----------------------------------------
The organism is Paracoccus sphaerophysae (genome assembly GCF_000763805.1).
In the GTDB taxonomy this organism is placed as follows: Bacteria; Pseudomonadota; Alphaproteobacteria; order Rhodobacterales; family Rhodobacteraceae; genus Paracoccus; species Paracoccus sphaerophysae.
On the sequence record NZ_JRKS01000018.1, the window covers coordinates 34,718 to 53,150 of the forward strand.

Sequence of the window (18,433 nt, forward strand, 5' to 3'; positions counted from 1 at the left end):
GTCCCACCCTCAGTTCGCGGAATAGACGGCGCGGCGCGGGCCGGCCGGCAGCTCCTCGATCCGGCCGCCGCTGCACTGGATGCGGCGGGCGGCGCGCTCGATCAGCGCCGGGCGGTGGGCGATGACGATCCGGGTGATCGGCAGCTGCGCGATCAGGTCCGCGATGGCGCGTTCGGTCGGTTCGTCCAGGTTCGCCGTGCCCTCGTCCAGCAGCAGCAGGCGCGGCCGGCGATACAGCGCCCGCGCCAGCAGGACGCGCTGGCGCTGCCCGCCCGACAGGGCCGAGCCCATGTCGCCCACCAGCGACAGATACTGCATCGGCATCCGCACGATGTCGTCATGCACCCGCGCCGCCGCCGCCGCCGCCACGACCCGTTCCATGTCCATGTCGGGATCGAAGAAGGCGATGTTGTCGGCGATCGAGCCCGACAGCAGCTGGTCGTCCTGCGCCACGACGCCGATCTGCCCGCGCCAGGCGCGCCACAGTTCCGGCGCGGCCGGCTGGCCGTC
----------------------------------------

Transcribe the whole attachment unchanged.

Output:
The organism is Paracoccus sphaerophysae (genome assembly GCF_000763805.1).
In the GTDB taxonomy this organism is placed as follows: Bacteria; Pseudomonadota; Alphaproteobacteria; order Rhodobacterales; family Rhodobacteraceae; genus Paracoccus; species Paracoccus sphaerophysae.
On the sequence record NZ_JRKS01000018.1, the window covers coordinates 34,718 to 53,150 of the forward strand.

Sequence of the window (18,433 nt, forward strand, 5' to 3'; positions counted from 1 at the left end):
GTCCCACCCTCAGTTCGCGGAATAGACGGCGCGGCGCGGGCCGGCCGGCAGCTCCTCGATCCGGCCGCCGCTGCACTGGATGCGGCGGGCGGCGCGCTCGATCAGCGCCGGGCGGTGGGCGATGACGATCCGGGTGATCGGCAGCTGCGCGATCAGGTCCGCGATGGCGCGTTCGGTCGGTTCGTCCAGGTTCGCCGTGCCCTCGTCCAGCAGCAGCAGGCGCGGCCGGCGATACAGCGCCCGCGCCAGCAGGACGCGCTGGCGCTGCCCGCCCGACAGGGCCGAGCCCATGTCGCCCACCAGCGACAGATACTGCATCGGCATCCGCACGATGTCGTCATGCACCCGCGCCGCCGCCGCCGCCGCCACGACCCGTTCCATGTCCATGTCGGGATCGAAGAAGGCGATGTTGTCGGCGATCGAGCCCGACAGCAGCTGGTCGTCCTGCGCCACGACGCCGATCTGCCCGCGCCAGGCGCGCCACAGTTCCGGCGCGGCCGGCTGGCCGTC